One Year Later at Luke and Jody’s
No amount of marketing will make looking at a painting online satisfying. The translation to the screen is inadequate. Oh well, I thought, clicking send on a new post. But clicking send also reminds me of the postcards On Kawara mailed to friends. He wrote, simply: “I am still alive.”
In a retrospective of his work a few years ago, the wall text quoted someone who received a postcard from him as saying, “I recognized it immediately as art.” I recognize pictures of paintings as art, but when it becomes my only experience of art, it’s disappointing.
Disappointment, inadequacy, dissatisfaction–paintings have this in common with their images. A painting is a partial view. It gestures toward something else, something — one imagines — better.
Painting can express a way of looking at the world–John Berger says this about Poussin, whose paintings I was looking at online when I started this body of work. Poussin’s attitude toward the world was one of order, clarity: he struggles to impose this on the landscape. He ruthlessly expunges ambiguity.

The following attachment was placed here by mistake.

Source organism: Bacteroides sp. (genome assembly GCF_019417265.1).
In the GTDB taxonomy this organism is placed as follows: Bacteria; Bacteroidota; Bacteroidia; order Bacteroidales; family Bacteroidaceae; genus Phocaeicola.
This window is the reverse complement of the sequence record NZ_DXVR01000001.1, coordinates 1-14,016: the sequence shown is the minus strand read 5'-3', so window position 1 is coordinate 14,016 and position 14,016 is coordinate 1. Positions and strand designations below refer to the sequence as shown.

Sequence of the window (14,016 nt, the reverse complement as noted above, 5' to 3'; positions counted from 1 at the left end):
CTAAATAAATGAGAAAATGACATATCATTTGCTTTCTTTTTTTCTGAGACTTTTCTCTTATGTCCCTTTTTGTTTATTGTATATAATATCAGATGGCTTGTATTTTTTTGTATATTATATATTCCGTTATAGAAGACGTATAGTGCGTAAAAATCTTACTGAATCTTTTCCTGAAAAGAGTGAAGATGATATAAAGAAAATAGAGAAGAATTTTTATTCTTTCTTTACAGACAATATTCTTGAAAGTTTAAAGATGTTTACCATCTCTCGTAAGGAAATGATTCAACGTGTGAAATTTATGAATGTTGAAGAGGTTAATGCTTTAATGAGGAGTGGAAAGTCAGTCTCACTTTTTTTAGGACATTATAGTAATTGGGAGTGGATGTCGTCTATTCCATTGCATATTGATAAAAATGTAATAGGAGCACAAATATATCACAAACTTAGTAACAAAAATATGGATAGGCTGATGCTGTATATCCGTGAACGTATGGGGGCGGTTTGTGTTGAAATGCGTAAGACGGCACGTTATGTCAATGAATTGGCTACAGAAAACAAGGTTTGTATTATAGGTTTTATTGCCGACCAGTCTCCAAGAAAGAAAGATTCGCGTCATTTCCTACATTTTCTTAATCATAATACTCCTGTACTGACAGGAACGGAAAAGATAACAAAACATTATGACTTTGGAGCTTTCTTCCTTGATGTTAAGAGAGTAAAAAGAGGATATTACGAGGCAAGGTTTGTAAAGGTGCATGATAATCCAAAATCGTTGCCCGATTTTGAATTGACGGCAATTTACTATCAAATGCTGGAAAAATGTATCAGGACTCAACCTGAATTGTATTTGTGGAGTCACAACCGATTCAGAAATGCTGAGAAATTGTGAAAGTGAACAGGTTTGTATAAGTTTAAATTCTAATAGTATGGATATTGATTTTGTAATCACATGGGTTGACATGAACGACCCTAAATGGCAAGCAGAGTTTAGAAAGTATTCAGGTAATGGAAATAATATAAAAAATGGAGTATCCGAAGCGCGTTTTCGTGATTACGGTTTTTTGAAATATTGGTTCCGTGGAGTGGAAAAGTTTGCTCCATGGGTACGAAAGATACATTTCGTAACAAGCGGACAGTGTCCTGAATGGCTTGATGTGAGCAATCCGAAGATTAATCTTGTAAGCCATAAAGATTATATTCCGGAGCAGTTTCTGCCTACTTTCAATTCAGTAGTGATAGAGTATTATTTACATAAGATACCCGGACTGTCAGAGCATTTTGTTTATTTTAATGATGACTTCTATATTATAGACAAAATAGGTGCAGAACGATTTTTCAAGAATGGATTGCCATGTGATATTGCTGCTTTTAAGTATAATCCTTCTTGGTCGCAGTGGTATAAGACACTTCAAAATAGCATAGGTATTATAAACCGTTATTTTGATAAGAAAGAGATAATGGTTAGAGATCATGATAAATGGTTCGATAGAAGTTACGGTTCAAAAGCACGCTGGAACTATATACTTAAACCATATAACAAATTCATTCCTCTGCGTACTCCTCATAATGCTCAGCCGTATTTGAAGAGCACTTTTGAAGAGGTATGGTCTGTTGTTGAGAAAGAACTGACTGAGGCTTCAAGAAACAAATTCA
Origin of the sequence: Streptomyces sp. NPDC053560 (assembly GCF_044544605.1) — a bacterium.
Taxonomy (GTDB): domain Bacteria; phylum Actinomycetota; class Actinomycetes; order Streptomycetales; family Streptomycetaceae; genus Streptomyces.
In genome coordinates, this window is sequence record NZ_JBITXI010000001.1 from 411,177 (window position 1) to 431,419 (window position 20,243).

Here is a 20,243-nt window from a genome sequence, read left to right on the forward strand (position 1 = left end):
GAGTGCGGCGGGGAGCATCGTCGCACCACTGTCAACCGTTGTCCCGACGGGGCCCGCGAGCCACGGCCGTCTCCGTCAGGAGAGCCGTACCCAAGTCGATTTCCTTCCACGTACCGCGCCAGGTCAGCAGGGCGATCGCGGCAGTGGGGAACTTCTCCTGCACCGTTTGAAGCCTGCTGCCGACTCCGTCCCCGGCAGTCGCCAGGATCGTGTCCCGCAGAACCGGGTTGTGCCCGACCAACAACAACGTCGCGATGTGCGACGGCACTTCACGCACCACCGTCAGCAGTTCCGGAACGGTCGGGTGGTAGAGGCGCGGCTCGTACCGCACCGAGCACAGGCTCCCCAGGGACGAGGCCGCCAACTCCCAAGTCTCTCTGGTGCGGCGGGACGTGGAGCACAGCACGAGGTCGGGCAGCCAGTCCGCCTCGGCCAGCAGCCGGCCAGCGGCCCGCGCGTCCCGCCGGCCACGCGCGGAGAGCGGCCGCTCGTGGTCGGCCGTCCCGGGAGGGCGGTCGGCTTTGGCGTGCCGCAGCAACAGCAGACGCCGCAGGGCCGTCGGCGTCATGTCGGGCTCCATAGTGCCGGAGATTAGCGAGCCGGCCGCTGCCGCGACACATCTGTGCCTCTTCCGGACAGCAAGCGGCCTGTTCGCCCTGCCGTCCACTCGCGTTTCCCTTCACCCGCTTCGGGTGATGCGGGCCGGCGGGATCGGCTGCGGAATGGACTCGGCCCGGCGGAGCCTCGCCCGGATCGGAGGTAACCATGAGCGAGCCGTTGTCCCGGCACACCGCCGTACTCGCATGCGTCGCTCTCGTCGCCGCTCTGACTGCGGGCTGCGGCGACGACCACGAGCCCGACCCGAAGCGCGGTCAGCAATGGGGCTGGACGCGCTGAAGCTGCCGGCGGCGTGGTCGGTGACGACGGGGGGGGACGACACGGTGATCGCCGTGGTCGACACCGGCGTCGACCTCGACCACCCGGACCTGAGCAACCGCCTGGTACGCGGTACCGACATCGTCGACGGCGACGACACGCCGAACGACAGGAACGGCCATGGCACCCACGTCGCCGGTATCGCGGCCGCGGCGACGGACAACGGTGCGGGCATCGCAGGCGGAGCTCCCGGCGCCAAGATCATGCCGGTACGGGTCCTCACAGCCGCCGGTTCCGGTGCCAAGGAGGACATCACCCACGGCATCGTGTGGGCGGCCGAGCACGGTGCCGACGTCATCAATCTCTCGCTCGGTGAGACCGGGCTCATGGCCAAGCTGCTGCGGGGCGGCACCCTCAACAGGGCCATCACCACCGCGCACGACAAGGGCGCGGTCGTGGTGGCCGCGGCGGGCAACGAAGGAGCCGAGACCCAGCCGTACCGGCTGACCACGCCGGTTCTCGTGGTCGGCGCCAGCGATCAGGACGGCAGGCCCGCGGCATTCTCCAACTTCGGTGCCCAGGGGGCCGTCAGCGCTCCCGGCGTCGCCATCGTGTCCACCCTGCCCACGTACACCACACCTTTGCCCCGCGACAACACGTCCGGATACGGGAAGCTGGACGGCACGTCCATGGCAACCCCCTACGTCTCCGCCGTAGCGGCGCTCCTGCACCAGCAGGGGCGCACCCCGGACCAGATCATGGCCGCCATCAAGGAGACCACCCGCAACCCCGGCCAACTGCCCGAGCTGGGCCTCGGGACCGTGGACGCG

But there is too much complexity and chaos to control, especially by the end. His Seasons paintings were the last ones he worked on, in Rome, where he lived. I read that on Wikipedia, and saw the images of them there. When I enlarge them they get bigger but less clear. They push the frame into the blurry sky, or into the trees.
I looked at these in LA, where I drove last fall to borrow my friend Jody’s studio and live with Luke. Some of the plaster from Jody’s casts were on the studio floor, and when I painted barefoot I would sometimes step on them. At night, I would paint or listen to music, or talk with Luke. And very late at night, there was an injured grasshopper that would come out of hiding and hop on the rosin paper I put down to cover the floor. I am still alive, I imagined him saying.
Luke painted on the other side of the wall. He and I collaborate sometimes–we had worked together on paintings a year earlier, during a similar stay. Our collaborations have given me a sense of shared approach to form. It’s homonymic: one thing resembles another but has a different meaning. Form speaks in patterns and repetitions. On the page, a clock can sound like a color wheel; a color wheel can sound like a washing machine; a washing machine, a lens, a spiral.
A year had passed between when I last saw Luke and Jody in LA and painted there. I painted pages of color wheels and thought of them as entries in a diary. I photographed Luke and the studio. I gave my return more significance than it really had. It felt important. It was like going back to a painting I loved–I’m thinking of a blue Agnes Martin painting, one containing so much beauty, and (in its way) promise. It would tell me, I hoped, there’s something else. Something better.